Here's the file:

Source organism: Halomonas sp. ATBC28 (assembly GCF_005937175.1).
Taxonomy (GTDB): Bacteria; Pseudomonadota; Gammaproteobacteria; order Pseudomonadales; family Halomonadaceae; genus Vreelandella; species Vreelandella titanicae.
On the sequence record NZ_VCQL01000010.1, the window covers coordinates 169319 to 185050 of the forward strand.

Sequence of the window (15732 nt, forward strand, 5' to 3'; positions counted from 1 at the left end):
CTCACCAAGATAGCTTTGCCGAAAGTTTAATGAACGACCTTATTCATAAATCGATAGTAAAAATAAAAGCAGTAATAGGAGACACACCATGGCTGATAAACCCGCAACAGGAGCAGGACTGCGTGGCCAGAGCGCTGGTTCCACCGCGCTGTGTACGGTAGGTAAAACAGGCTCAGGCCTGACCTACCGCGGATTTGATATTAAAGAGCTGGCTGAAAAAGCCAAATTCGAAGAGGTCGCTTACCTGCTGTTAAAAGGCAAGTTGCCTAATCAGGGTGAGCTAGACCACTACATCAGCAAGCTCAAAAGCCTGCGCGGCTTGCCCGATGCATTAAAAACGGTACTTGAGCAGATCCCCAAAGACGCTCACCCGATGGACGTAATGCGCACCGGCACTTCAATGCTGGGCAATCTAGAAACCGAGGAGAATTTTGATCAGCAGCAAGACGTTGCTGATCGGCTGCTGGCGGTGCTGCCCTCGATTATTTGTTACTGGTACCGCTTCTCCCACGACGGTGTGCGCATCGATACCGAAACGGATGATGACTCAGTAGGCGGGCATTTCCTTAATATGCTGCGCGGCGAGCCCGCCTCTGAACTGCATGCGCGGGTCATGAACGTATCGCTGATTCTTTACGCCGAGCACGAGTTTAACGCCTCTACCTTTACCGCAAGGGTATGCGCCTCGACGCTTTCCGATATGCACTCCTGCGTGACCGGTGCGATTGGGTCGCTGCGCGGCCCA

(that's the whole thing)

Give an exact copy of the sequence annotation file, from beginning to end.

Source organism: Halomonas sp. ATBC28 (assembly GCF_005937175.1).
Taxonomy (GTDB): Bacteria; Pseudomonadota; Gammaproteobacteria; order Pseudomonadales; family Halomonadaceae; genus Vreelandella; species Vreelandella titanicae.
On the sequence record NZ_VCQL01000010.1, the window covers coordinates 169319 to 185050 of the forward strand.

Sequence of the window (15732 nt, forward strand, 5' to 3'; positions counted from 1 at the left end):
CTCACCAAGATAGCTTTGCCGAAAGTTTAATGAACGACCTTATTCATAAATCGATAGTAAAAATAAAAGCAGTAATAGGAGACACACCATGGCTGATAAACCCGCAACAGGAGCAGGACTGCGTGGCCAGAGCGCTGGTTCCACCGCGCTGTGTACGGTAGGTAAAACAGGCTCAGGCCTGACCTACCGCGGATTTGATATTAAAGAGCTGGCTGAAAAAGCCAAATTCGAAGAGGTCGCTTACCTGCTGTTAAAAGGCAAGTTGCCTAATCAGGGTGAGCTAGACCACTACATCAGCAAGCTCAAAAGCCTGCGCGGCTTGCCCGATGCATTAAAAACGGTACTTGAGCAGATCCCCAAAGACGCTCACCCGATGGACGTAATGCGCACCGGCACTTCAATGCTGGGCAATCTAGAAACCGAGGAGAATTTTGATCAGCAGCAAGACGTTGCTGATCGGCTGCTGGCGGTGCTGCCCTCGATTATTTGTTACTGGTACCGCTTCTCCCACGACGGTGTGCGCATCGATACCGAAACGGATGATGACTCAGTAGGCGGGCATTTCCTTAATATGCTGCGCGGCGAGCCCGCCTCTGAACTGCATGCGCGGGTCATGAACGTATCGCTGATTCTTTACGCCGAGCACGAGTTTAACGCCTCTACCTTTACCGCAAGGGTATGCGCCTCGACGCTTTCCGATATGCACTCCTGCGTGACCGGTGCGATTGGGTCGCTGCGCGGCCCA